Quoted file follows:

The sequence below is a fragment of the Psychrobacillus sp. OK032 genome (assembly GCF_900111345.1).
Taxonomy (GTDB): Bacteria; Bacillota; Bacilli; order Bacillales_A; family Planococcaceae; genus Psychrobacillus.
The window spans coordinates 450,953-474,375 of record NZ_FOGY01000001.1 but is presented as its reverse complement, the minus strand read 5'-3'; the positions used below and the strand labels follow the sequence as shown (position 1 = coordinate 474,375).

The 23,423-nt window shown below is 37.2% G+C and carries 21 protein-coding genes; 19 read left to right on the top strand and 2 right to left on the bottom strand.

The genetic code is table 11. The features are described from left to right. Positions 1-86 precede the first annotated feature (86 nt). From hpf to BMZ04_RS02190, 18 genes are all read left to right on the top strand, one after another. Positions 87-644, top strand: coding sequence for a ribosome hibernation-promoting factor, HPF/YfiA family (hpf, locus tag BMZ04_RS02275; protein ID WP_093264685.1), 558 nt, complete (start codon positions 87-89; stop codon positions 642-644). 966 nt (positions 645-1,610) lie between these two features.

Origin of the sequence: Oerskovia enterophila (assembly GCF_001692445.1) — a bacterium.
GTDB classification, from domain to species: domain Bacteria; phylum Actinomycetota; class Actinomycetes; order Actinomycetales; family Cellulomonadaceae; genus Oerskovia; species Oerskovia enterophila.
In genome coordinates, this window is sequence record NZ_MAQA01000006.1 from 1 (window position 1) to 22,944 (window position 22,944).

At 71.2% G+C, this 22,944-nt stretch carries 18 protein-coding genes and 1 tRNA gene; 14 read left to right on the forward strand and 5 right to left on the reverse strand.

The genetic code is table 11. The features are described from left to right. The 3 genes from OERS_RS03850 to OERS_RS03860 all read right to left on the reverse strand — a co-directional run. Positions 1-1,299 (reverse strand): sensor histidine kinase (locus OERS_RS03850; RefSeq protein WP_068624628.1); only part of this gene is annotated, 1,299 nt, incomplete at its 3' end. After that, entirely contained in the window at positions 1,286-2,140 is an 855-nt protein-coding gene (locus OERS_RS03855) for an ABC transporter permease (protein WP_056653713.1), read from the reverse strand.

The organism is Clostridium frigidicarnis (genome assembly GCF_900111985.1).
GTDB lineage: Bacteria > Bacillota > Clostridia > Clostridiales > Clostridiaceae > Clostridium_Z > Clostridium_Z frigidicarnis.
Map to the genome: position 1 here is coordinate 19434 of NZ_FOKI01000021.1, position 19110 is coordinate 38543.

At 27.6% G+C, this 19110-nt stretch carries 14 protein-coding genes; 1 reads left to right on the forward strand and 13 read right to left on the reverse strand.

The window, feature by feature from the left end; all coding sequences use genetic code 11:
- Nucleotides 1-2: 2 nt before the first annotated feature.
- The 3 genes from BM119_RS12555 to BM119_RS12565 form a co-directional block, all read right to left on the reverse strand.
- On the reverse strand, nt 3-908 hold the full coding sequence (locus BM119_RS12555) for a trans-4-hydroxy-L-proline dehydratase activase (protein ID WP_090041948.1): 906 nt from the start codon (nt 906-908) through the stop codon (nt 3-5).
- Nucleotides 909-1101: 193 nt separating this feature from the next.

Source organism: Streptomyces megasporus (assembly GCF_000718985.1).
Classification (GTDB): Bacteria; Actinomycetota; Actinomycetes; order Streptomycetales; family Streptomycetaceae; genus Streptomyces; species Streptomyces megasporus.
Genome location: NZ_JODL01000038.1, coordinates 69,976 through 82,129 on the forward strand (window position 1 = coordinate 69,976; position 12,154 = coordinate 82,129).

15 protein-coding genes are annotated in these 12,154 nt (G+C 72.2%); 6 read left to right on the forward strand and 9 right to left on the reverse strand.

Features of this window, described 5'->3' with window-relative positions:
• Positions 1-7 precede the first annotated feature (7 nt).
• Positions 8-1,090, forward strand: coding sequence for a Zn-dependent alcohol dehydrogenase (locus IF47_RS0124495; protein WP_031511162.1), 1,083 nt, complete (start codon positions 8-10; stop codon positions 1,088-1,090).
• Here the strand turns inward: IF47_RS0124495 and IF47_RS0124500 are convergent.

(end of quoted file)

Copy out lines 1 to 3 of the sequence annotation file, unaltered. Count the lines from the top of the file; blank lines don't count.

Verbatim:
The sequence below is a fragment of the Psychrobacillus sp. OK032 genome (assembly GCF_900111345.1).
Taxonomy (GTDB): Bacteria; Bacillota; Bacilli; order Bacillales_A; family Planococcaceae; genus Psychrobacillus.
The window spans coordinates 450,953-474,375 of record NZ_FOGY01000001.1 but is presented as its reverse complement, the minus strand read 5'-3'; the positions used below and the strand labels follow the sequence as shown (position 1 = coordinate 474,375).